April 18, 2012
Rays clobber Jays 12-2
By Mike Rutsey, QMI Agency
TORONTO - They got to Brandon Morrow early and they got to him often.
With no command of his fastball, save for firing it letter high over the middle of the plate, Morrow was defenceless Wednesday night against the Tampa Bay Rays.
It was the second consecutive start for Morrow that he didn’t have his ‘A’ game and this one was his poorest effort of the three he has produced this season.
A two-run home run clubbed by Ben Zobrist in the opening inning set the tone for what his night would be like and when it was over it was the Rays that had secured a 12-2 laugher.
Six of those runs came against Morrow while reliever Carlos Villanueva — who hasn’t seen action since the third game of the season in Cleveland — was roasted for six runs in the ninth including a grand slam by Luke Scott.
In the lonely Jays clubhouse after the game, Morrow was a disconsolate figure.
“I wasn’t very good with my fastball at all,” Morrow started off. “Poor command and I thought it was flat in the zone and it found a lot of barrels.”
Morrow lasted six innings logging just one 1-2-3 inning. Over the others he allowed the six runs on eight hits and three walks and surrendered three home runs to match his career high.
“I tried a number of times to get my curveball over but that wasn’t working for me,” Morrow continued. “I had a decent changeup but when you have poor fastball command like that things aren’t going to go well.”
Throughout the spring and in his first start Morrow excelled at keeping his fastball down in the zone and mixing in his secondary pitches. In his last two starts, though, the fastball has crept up and things have started to go off the rails.
“Obviously I’m going to continue to work on what I’ve been working on,” he said of what his side session will focus on. “Keeping it down in the zone and on the corners tonight was pretty poor.”
The Rays, sniffing blood, compounded Morrow’s problems by jumping on him early and not allowing him to find a groove with his secondary stuff.
Left fielder Matt Joyce was a constant irritant. He doubled and scored in his first two at-bats then slugged the first of two solo shots the Rays would strike in the sixth.
“He got behind a few guys and when he missed up, they didn’t miss it,” Jays catcher Jeff Mathis said of Morrow. “They weren’t missing his mistakes.”
The rubber game in the series goes Thursday with Henderson Alvarez starting for the Jays.
There wasn’t much to like from the Jays this day. Offensively they couldn’t bunch their hits — they managed 12 — stranded 11 runners on base and were just 1-for-6 with runners in scoring position.
Mathis provided the only fireworks for the Jays with his solo shot off starter David Price in the second.
“We got some hits but they were scattered throughout and we didn’t have the ability to bunch anything together,” manager John Farrell said.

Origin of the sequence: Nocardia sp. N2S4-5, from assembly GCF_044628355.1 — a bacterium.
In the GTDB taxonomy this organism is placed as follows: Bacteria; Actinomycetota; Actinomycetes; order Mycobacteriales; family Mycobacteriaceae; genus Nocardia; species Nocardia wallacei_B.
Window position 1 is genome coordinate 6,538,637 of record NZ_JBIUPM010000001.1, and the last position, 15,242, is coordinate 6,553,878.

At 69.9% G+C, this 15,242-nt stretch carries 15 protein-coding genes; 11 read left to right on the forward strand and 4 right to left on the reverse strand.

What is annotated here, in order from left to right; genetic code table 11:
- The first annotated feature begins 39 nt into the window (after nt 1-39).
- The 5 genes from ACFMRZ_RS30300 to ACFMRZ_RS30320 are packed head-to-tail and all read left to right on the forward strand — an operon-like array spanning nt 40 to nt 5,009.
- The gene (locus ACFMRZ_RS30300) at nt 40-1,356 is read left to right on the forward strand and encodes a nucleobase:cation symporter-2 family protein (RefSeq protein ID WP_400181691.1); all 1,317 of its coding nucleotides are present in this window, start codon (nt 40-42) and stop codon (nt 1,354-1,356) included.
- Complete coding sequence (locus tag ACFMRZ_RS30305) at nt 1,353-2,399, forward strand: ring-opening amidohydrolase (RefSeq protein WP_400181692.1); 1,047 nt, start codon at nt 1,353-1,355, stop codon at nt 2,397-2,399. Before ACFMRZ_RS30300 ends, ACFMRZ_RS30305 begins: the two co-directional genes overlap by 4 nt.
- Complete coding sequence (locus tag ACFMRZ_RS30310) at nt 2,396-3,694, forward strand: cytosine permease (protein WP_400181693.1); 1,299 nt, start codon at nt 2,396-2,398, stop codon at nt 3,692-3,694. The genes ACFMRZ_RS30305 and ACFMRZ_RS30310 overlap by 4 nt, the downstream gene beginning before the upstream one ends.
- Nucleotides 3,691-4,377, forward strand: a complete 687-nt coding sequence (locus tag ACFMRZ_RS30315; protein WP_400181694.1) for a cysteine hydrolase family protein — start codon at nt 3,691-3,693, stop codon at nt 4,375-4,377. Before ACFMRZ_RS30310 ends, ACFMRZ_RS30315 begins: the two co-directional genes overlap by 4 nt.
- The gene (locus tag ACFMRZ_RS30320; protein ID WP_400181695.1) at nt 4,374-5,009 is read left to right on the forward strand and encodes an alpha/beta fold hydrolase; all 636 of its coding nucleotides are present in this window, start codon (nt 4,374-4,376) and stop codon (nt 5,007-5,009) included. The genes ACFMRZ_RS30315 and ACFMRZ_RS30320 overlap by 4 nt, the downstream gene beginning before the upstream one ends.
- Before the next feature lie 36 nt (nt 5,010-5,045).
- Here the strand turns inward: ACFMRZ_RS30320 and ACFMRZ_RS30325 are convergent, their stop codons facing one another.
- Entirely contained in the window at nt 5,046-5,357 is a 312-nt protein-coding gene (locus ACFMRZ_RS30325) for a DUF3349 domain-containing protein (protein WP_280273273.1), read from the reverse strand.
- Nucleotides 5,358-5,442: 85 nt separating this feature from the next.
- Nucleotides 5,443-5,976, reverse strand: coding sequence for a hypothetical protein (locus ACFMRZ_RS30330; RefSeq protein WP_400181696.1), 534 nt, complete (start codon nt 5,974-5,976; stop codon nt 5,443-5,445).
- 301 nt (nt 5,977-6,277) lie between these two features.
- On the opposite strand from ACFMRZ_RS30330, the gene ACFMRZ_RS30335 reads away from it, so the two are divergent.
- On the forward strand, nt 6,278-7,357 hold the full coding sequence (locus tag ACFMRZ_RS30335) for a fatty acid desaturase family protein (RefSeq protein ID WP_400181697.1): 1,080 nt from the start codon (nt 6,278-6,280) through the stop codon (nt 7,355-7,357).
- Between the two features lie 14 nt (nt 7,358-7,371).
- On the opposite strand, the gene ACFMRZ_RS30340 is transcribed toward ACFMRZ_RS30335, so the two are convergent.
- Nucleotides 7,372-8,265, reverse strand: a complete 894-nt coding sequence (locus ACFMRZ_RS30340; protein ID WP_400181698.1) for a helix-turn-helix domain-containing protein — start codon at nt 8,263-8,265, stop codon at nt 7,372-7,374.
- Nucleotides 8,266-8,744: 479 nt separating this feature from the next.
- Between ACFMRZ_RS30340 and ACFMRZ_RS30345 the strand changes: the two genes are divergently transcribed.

Getting Morrow back on the beam is now a top priority. This is the season he was expected to make his great leap forward and become a solid 1A to No. 1 starter Ricky Romero.
Three starts in Morrow is hardly a train wreck but he is still looking for his first win and trending in the wrong direction.
Morrow has the great arm and terrific stuff and it’s just a matter of harnessing that ability.
The Jays thought they had him on the right track this spring but in tight spots, when push comes to shove, old habits creep back in and that may be where Morrow finds himself now.
It’s up to Morrow and the Jays to reverse that course.
STAYS WITH LIND
Manager John Farrell doesn’t platoon the left-handed hitting Lind but he usually sits him down against some of the tougher lefties.
Despite the fact there are few left-handers tougher than Price, Lind was in the lineup Wednesday.
Lind, though, seems to be able to raise his game when going against the Rays. In 73 prior games, the first baseman has posted an OPS of .846 with 16 home runs. The 16 homers, meanwhile, are the most that he has hit vs. any team in the league.
In Tuesday’s game, Lind was 3-for-4 with a two-run home run and three RBIs. All three of his hits were to the opposite field, which is a sign that Lind is seeing the ball well. During spring training Lind worked on not chasing pitches out of the strike zone, to display controlled aggression within the zone and he’s carried that into the season.
“He demonstrated that (ability) in spring training where he took a number of borderline pitches. He’s made a conscious effort and done a good job with it,” Farrell said. “Every year we meet with every player and we outline some things that we’d like to make some adjustments with and that was one of them with Adam.”
Lind, though, had no luck against Price going 0-for-3.